Osmar, Josh and collaborators have had their paper about factors that shape reef fish biogeographic patterns within the Atlantic Ocean published in the Proceedings of Royal Society B [link] . Contrary to the current paradigm that dispersal on this group of fish are mainly mediated by their larval-biology, they found that adult-biology traits better explain patterns of endemism among distinct provinces. Depending on the nature of the oceanographic barrier that divides provinces, different traits determine the set of species capable of crossing it.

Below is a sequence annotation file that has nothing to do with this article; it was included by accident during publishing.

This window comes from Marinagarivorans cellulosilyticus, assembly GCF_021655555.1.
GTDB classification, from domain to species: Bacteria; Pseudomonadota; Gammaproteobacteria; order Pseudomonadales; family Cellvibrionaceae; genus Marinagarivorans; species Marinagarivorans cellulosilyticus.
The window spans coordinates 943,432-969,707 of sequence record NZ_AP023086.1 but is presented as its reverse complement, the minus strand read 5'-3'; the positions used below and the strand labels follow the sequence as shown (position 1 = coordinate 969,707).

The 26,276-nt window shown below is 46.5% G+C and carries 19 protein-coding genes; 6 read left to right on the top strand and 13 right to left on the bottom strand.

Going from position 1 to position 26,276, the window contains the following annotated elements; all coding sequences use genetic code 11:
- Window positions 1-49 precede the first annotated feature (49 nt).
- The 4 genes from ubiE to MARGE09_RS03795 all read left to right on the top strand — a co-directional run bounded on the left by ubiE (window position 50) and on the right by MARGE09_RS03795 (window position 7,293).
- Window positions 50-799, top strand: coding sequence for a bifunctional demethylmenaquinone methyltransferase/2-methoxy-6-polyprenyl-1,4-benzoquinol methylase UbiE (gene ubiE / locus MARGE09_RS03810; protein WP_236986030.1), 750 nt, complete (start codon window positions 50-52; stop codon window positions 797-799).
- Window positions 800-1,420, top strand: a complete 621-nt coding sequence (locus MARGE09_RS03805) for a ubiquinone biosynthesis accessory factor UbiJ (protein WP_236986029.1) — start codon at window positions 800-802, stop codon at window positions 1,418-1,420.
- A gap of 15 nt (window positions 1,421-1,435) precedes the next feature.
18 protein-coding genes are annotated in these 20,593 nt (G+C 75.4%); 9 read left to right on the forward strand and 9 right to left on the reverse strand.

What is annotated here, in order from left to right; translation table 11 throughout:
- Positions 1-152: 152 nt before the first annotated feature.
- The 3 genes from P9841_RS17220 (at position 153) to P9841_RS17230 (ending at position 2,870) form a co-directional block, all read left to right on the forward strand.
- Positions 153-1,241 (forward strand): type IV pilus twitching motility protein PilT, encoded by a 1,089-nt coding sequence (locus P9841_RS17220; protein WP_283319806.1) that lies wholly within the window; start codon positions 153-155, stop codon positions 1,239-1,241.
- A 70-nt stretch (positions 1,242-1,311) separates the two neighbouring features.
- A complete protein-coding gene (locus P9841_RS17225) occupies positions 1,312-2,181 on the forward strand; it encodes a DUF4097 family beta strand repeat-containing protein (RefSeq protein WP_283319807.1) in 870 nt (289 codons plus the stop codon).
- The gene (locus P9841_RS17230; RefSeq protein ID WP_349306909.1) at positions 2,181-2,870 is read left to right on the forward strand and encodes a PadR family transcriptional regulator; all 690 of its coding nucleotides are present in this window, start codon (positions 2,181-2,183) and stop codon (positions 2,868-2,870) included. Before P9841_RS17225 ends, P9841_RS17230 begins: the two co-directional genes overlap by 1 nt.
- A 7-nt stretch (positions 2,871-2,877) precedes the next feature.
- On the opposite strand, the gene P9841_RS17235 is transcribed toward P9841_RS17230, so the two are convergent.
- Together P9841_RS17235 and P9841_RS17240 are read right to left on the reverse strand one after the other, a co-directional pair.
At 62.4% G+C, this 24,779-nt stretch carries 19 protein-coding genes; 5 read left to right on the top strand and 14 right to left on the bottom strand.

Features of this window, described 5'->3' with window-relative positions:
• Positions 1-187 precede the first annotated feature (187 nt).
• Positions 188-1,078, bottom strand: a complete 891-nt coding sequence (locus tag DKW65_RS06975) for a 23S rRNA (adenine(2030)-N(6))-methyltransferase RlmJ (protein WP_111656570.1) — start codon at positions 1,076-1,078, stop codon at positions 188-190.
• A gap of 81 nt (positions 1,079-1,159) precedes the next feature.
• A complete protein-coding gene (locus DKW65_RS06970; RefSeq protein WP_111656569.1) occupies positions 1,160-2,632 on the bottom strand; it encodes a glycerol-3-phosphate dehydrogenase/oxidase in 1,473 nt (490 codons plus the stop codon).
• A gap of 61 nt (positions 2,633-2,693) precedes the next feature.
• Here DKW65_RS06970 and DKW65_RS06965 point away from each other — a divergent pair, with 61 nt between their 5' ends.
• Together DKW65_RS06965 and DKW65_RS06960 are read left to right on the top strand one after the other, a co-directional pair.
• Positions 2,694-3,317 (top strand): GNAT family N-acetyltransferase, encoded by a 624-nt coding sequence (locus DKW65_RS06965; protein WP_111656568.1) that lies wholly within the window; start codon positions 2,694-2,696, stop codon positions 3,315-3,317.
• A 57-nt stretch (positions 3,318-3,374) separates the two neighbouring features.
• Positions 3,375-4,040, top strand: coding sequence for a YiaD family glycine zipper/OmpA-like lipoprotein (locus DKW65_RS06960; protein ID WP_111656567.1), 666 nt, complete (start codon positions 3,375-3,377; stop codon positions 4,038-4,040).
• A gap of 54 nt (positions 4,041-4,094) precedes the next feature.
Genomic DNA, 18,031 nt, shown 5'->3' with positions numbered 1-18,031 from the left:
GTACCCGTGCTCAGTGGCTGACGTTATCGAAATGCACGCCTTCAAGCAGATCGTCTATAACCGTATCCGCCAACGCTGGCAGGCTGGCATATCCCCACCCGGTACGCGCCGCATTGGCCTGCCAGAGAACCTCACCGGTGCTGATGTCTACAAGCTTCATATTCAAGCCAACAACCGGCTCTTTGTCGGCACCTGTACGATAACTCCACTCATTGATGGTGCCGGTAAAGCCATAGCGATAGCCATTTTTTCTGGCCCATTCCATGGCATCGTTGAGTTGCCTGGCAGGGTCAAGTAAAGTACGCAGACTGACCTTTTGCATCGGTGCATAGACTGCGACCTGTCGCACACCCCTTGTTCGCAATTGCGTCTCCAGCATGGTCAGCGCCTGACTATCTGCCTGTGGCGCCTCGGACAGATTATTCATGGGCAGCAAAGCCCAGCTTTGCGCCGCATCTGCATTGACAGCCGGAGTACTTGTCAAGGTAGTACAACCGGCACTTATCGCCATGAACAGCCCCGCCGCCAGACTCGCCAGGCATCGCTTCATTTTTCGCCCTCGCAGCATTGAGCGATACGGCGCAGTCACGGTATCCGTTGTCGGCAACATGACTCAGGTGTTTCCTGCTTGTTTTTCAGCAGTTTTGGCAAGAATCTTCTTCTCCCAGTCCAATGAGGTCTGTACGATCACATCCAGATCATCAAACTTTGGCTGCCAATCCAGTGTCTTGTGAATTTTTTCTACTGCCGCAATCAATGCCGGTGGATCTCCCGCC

They analyzed the distribution of 985 tropical reef fish species in relation of two major oceanographic barriers: mid-Atlantic barrier, the large stretch of open ocean between Africa and the Americas; and the Amazon-Orinoco plume, the extraordinary freshwater and sediment discharge of those major rivers along the north-eastern coast of South America. For the mid-Atlantic barrier, the ability of species to live in floating debris such as logs, seaweeds and even human disposals great improve chance to cross the Atlantic Ocean. For the Amazon-Orinoco plume, species that are also associated to other habitats than reefs, such as sand and sponge bottoms, could live within the plume and cross it through a stepping-stone effect. For both types of barrier, species body size is a further significant predictor, probably increasing the chance of a population becoming established in the new area.